But London Resort has insisted it is still in discussion with local businesses with a view to identifying their land and property requirements.
It added while these talks are confidential it could reveal a range of options are under consideration, all with a view to retaining jobs locally.
The London Resort project is the first "business or commercial project" to be earmarked as a Nationally Significant Infrastructure Project (NSIP).
Such major projects hold special status which allows them to bypass local planning requirements but they must obtain a development consent order (DCO) from the government to commence work.
A spokesperson said: "The Development Consent Order application for the London Resort will be akin to an outline planning application, in which some details are reserved for subsequent approval.
"These will include the rides and attractions inside the two theme park ‘Gates’ in the Resort.
"Once the Development Consent Order for the London Resort is granted, approval will be sought from the relevant local planning authority for the detailed design."
It added this was "a common approach for major projects" of this kind.
With regards to the scoping report concerns noted by the Secretary of State, the developers were keen to stress this was an essential part of the process.
London Resort says the preliminary environmental information report submitted a month later represents a "significant step forward" from the scoping report.
It explained the purpose of requesting an updated scoping opinion was to "make doubly sure" the environmental information it submits alongside its planning bid later this year recognised and addressed those points.
As regards conservation concerns over wildlife, London Resort have said they would create new habitats and promote and protect access to existing sites.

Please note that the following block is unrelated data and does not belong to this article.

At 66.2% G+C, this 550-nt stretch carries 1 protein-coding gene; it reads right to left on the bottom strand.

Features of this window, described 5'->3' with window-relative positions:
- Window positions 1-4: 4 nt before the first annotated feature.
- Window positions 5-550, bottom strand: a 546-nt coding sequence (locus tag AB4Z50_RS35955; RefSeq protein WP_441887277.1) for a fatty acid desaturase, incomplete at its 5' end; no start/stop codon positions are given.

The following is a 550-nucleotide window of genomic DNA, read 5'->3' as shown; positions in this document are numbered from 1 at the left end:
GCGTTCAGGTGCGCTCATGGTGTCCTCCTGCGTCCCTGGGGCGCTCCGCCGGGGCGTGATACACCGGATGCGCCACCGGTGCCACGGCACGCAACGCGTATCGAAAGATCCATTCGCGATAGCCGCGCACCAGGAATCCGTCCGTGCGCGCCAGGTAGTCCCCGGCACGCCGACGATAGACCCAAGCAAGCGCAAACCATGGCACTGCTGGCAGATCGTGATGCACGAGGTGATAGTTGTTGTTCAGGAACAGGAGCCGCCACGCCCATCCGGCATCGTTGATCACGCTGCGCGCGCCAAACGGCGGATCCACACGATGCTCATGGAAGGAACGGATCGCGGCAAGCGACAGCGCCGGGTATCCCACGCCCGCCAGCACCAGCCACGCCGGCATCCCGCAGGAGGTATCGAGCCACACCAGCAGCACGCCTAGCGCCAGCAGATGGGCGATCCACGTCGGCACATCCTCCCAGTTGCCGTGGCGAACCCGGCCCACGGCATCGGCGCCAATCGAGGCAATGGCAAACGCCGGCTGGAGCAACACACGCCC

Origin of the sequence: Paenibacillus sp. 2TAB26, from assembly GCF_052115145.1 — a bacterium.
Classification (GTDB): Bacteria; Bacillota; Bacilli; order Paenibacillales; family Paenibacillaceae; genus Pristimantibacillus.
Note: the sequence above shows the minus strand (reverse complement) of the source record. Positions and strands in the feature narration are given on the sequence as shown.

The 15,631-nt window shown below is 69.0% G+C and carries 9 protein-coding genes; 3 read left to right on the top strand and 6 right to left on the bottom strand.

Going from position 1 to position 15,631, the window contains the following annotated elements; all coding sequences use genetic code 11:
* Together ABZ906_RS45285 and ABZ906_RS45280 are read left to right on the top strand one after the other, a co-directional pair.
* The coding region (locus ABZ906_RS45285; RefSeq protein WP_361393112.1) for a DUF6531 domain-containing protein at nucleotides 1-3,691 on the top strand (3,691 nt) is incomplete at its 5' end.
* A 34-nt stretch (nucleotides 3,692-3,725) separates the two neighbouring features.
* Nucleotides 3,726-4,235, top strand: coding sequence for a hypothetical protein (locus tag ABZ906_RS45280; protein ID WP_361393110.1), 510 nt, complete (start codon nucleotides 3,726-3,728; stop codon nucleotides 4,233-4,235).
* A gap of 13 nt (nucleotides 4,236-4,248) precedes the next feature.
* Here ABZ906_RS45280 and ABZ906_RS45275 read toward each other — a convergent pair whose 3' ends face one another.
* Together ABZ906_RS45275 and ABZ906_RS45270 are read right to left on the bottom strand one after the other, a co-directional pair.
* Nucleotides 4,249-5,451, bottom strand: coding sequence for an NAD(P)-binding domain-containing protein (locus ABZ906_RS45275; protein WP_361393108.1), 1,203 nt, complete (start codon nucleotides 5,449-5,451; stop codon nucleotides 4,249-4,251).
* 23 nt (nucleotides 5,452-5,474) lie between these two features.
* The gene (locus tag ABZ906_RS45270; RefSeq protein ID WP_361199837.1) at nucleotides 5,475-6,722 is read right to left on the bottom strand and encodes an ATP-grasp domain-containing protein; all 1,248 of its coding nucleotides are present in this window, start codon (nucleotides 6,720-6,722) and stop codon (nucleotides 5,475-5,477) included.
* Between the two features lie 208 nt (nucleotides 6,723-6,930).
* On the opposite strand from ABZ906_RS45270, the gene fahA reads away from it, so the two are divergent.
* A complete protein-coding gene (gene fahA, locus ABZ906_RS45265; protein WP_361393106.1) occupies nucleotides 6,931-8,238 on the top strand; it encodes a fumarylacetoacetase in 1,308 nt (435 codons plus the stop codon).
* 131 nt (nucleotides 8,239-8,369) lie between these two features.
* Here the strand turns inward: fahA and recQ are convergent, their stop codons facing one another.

On the exclusion of certain sites from their plans they responded: "Wildlife sites may be excluded from the assessment if assessment work suggests that no significant effects would be felt at a local wildlife site as a result of the Resort development."
Pierre-Yves Gerbeau, who is leading the project, claims the park will create "8,000 jobs from day one" with the park predicting it could generate in the region of 27,000 direct and indirect jobs.
Often billed as "Britain's answer to Disneyland" the £5 billion entertainment resort is predicting to bring in 6.5 million visitors per year initially with footfall doubling to 12.5 million visitors when its second gate opens around 2029.
There will be themed rides and attractions across both sites with "West End" level entertainment, e-sports, a water park, and conference and convention venues.
Its retail offering will be built around these attractions, it added, rather than providing competition with town centres or outlets such as Bluewater and Lakeside.
The public consultation got underway last month and more than 500 people have either signed up or experienced one of London Resort's webinars as of last week, according to the developer's social media feed.
Its popularity among some thrill-seekers has led to the creation of a growing fan club on social media with membership fast approaching 1000.
Known as the London Resort Fan Group, it provides a place for theme park fanatics to express their observations and share their hopes for the attractions.
The consultation will end on September 21 with a DCO/planning application to be submitted by the end of the year. The government is then expected to respond in 2021.
Click here to view and have your say on the proposals.